Wednesday, December 13, 2017

Flaw in NHL Shot Suppression Statisitc

The modern age of NHL hockey has seen a rapid evolution of advanced statistics. We are entering a Golden Age of analytics. There are still flaws in some of the conclusions we are making from these metrics. One skill that current analytics does not properly value are defensive specialists. Players who specialize in preventing the other team's best players from scoring without providing much offense themselves will typically do very poorly in the "shot differential" battle, while still providing a useful service.

The term "shot suppression" in NHL statistics generally refers to "Corsi Against", or how many shots the other team averages per 60 minutes while a player is on the ice. If the opposing team averages more shots on goal while a specific player is on the ice, he is said to be bad at shot suppression. That appeals to our common sense. However, it is flawed in the context of line match-ups. If each line on a team averages the same amount of ice time against each line on the other team, then this suppression statistic is more valid. At the NHL level we see some notoriously complex line matching, where coaches attempt to deploy specific players against specific players.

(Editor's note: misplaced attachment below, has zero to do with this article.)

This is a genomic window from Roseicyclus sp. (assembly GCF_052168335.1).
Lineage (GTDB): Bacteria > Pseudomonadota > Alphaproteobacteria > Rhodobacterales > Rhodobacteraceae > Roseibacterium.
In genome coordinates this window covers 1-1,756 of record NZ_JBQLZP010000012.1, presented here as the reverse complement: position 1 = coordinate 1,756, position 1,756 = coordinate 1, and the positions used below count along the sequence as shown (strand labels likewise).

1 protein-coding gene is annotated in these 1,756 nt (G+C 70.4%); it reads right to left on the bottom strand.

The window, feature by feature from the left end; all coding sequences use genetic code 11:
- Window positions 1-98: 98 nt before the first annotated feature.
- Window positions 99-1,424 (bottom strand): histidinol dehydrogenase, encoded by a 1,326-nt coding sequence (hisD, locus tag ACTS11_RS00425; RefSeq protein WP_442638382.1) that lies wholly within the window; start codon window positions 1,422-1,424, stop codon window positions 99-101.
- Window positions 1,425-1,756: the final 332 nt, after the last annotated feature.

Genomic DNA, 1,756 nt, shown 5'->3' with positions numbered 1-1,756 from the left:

If Player A gives up 40 shots per 60 minutes and Player B gives up 20 shots per 60m, we could say that Player B is twice as effective at suppressing shots. This might be correct, if A and B spend the same amount of time on the ice against the opponent’s top line(s). However, if A spent most of his time on the ice against Sidney Crosby and B spent most of his time on the ice against Riley Sheahan, then this "shot suppression" statistic is completely misleading.

Shot suppression should not be how well you do relative to your teammates. It should be how well you do relative to your opponent. Let's say the Crosby line averages 50 shots per 60 minutes and the Sheahan line averages 10. Then Player A allowed 10 fewer shots than his opponent averages and Player B allowed 10 more. In that context, we could say that Player A is twice as good at shot suppression. 

Does the opponent you are matched up against average more or less shots when you are on the ice? That's the true "Shot Suppression" statistic that I'd like to know. I'm not aware of anyone out there currently calculating this statistic.

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